Wiki was fun. That was always part of the deal. He was a tiny loudmouth with an outsized sense of confidence and a powerfully nasal honk of an accent, like one of the kids from Kids. His great rap gifts were his voice and his willingness to throw his voice at beats. Oofie is an introspective and sometimes heavy-hearted album, but Wiki is still fun. He still has that voice, and he still throws that voice at beats. He still tells great drunken-knucklehead stories: Getting banned from MOMA for fucking (in a bathroom, I’m guessing?), getting arrested in Stockholm for punching out a nightclub window when they played DMX. He still flexes in cool, surprising ways: “Tell me to shave my unibrow, I’d rather shave my balls.” He still finds interesting ways to stack up words: “On another planet, dammit / Baptize Christians / Make ‘em Wiccan, like they wicked witches.”

But Oofie finds a whole new level because it does all that old fun stuff while showing up a complete portrait of a guy trying to contend with his own arrested development and take stock of his life. There are moments on Oofie where Wiki clearly and openly struggles with the idea of being part of rap’s crowded middle class: “Reviews strong, not enough views on the songs / Bar level on like 10 thou / Motherfucker, yeah, I been here for a while.” There are moments where he seems completely at sea, where he can’t stop focusing on what’s gone: “I was on one back then when I was so young, I was so dumb / Everything in front of me, now it seem like everything done.” It’s real shit.

I like how there’s no glamor in the life that Wiki describes. A couple of years ago in this space, I praised Wiki as an exemplar of New York dirtbag-rap. That was probably too reductive, but Wiki’s willingness to be gross and normal is one of the best things about him. He keeps that going on Oofie: “I cough a lung up on my only shoes, lonely dude,” “Woke up, wipe the eye boogers, feeling fresh / My cat knocked all the books off of my desk.”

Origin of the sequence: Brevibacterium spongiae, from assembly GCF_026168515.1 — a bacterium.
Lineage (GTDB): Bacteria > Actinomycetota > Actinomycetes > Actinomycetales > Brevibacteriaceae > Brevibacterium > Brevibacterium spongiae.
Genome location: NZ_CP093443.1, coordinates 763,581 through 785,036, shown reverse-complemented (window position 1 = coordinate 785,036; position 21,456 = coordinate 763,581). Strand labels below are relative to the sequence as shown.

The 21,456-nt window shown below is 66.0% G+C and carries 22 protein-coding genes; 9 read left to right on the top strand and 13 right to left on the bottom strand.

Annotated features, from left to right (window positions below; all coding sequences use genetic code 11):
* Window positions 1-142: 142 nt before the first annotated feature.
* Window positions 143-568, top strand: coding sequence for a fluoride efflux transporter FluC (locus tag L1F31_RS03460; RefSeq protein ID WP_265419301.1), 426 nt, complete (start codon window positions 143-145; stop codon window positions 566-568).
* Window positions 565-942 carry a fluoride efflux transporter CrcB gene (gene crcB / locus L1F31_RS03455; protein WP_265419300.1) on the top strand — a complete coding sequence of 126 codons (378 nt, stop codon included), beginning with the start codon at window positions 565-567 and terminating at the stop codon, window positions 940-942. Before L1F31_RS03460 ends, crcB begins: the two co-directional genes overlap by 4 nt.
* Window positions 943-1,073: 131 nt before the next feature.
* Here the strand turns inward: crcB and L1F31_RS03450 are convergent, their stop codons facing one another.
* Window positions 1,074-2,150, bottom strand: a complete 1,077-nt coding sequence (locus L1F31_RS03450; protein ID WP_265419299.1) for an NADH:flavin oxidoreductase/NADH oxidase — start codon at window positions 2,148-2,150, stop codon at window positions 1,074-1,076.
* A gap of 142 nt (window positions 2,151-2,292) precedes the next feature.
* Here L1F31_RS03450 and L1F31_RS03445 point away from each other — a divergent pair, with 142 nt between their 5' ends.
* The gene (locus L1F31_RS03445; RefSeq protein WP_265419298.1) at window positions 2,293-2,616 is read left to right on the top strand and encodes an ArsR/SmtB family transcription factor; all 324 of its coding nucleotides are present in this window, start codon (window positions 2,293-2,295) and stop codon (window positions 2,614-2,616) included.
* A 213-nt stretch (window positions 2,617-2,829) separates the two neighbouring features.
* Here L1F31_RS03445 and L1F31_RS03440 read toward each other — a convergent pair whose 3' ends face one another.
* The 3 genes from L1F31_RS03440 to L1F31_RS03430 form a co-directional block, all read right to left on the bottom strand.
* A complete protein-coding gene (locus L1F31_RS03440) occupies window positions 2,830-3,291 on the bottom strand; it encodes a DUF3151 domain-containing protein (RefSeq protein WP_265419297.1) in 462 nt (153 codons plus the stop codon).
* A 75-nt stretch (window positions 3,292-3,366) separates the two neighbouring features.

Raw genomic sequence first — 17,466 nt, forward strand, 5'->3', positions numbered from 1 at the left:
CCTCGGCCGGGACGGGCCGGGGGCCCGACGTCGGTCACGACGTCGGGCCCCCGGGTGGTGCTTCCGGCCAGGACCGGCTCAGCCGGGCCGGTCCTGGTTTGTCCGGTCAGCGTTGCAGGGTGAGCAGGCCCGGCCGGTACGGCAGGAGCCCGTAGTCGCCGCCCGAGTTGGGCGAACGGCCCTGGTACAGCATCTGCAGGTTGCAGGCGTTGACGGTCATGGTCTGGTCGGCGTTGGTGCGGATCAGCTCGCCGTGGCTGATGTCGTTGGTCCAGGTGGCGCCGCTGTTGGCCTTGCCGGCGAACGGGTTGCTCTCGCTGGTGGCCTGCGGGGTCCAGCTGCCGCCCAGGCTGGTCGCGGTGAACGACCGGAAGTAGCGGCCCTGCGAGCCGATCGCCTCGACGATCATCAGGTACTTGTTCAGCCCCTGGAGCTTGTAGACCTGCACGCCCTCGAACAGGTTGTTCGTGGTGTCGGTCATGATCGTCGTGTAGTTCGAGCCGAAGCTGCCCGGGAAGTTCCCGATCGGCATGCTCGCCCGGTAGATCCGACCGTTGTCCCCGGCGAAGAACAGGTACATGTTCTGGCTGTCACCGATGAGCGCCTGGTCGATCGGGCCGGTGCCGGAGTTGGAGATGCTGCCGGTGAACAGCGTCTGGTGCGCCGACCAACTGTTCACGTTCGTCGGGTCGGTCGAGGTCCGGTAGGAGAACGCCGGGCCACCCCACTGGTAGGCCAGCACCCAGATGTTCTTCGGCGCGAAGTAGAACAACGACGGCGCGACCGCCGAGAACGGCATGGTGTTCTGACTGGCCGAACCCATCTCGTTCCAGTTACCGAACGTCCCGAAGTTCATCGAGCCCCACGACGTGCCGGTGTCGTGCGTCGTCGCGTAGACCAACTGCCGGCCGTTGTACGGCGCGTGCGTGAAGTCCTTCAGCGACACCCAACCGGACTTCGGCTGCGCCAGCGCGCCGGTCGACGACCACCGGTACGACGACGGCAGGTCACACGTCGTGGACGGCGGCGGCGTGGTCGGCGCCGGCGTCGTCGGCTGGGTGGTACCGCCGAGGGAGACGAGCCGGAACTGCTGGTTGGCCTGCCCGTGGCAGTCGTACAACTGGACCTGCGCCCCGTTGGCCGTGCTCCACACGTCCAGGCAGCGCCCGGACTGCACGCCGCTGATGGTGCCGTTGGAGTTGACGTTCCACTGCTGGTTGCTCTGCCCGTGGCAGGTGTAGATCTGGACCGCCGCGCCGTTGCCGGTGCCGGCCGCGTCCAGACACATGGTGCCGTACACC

Musically, Oofie is rooted in classic New York boom-bap, but it’s not consumed with the idea of lineage, the way so much New York rap music is. It’s got hazy textures, bits and pieces from club music or from heady, psychedelic electronic music. One of the primary producers is Alex Epton, who, back when he was known as XXXChange, crafted sharp and dance-inflected beats for Spank Rock. Another is Roofeeo, who used to play drums in the Death Set and who was a touring member of TV On The Radio. Sporting Life, Wiki’s old Ratking bandmate, is still in the mix, as is Tony Seltzer, whose staggered splat is perfect for Wiki’s voice. (The song might not have fit the overall arc of the album, but it seems crazy that the early single “Fee Fi Fo Fum,” maybe the best thing Wiki has ever done, isn’t on Oofie.)